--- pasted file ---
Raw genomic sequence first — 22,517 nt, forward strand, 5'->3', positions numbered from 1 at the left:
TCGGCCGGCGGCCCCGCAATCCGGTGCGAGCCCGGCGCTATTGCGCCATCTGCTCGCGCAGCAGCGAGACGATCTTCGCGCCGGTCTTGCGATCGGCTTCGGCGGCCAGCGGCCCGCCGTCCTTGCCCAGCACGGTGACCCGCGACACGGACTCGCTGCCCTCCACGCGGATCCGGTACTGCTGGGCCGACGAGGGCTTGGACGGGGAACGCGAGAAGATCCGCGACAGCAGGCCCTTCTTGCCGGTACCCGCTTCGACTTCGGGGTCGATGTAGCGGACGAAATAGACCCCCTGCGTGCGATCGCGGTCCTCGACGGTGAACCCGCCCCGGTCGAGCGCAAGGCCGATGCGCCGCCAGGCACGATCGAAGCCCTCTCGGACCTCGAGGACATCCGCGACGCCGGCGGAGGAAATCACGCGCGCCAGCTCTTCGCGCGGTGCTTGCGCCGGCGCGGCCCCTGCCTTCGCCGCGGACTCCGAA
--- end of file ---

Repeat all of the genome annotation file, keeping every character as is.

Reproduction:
Raw genomic sequence first — 22,517 nt, forward strand, 5'->3', positions numbered from 1 at the left:
TCGGCCGGCGGCCCCGCAATCCGGTGCGAGCCCGGCGCTATTGCGCCATCTGCTCGCGCAGCAGCGAGACGATCTTCGCGCCGGTCTTGCGATCGGCTTCGGCGGCCAGCGGCCCGCCGTCCTTGCCCAGCACGGTGACCCGCGACACGGACTCGCTGCCCTCCACGCGGATCCGGTACTGCTGGGCCGACGAGGGCTTGGACGGGGAACGCGAGAAGATCCGCGACAGCAGGCCCTTCTTGCCGGTACCCGCTTCGACTTCGGGGTCGATGTAGCGGACGAAATAGACCCCCTGCGTGCGATCGCGGTCCTCGACGGTGAACCCGCCCCGGTCGAGCGCAAGGCCGATGCGCCGCCAGGCACGATCGAAGCCCTCTCGGACCTCGAGGACATCCGCGACGCCGGCGGAGGAAATCACGCGCGCCAGCTCTTCGCGCGGTGCTTGCGCCGGCGCGGCCCCTGCCTTCGCCGCGGACTCCGAA